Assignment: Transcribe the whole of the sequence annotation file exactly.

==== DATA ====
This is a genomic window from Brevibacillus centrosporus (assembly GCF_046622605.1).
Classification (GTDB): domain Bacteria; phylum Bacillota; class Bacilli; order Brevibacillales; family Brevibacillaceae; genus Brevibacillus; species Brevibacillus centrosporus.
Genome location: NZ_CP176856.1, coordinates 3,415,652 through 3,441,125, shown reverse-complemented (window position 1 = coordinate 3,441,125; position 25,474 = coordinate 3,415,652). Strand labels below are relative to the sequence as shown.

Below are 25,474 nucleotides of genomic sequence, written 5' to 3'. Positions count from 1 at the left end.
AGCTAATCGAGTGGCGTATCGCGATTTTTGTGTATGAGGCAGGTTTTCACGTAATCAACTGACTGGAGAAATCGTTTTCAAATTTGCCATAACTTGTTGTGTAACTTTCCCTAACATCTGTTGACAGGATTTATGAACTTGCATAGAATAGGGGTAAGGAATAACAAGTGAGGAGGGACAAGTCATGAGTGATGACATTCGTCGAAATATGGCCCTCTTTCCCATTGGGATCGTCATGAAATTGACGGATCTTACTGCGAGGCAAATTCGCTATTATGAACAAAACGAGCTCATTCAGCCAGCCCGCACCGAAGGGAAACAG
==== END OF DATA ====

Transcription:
This is a genomic window from Brevibacillus centrosporus (assembly GCF_046622605.1).
Classification (GTDB): domain Bacteria; phylum Bacillota; class Bacilli; order Brevibacillales; family Brevibacillaceae; genus Brevibacillus; species Brevibacillus centrosporus.
Genome location: NZ_CP176856.1, coordinates 3,415,652 through 3,441,125, shown reverse-complemented (window position 1 = coordinate 3,441,125; position 25,474 = coordinate 3,415,652). Strand labels below are relative to the sequence as shown.

Below are 25,474 nucleotides of genomic sequence, written 5' to 3'. Positions count from 1 at the left end.
AGCTAATCGAGTGGCGTATCGCGATTTTTGTGTATGAGGCAGGTTTTCACGTAATCAACTGACTGGAGAAATCGTTTTCAAATTTGCCATAACTTGTTGTGTAACTTTCCCTAACATCTGTTGACAGGATTTATGAACTTGCATAGAATAGGGGTAAGGAATAACAAGTGAGGAGGGACAAGTCATGAGTGATGACATTCGTCGAAATATGGCCCTCTTTCCCATTGGGATCGTCATGAAATTGACGGATCTTACTGCGAGGCAAATTCGCTATTATGAACAAAACGAGCTCATTCAGCCAGCCCGCACCGAAGGGAAACAG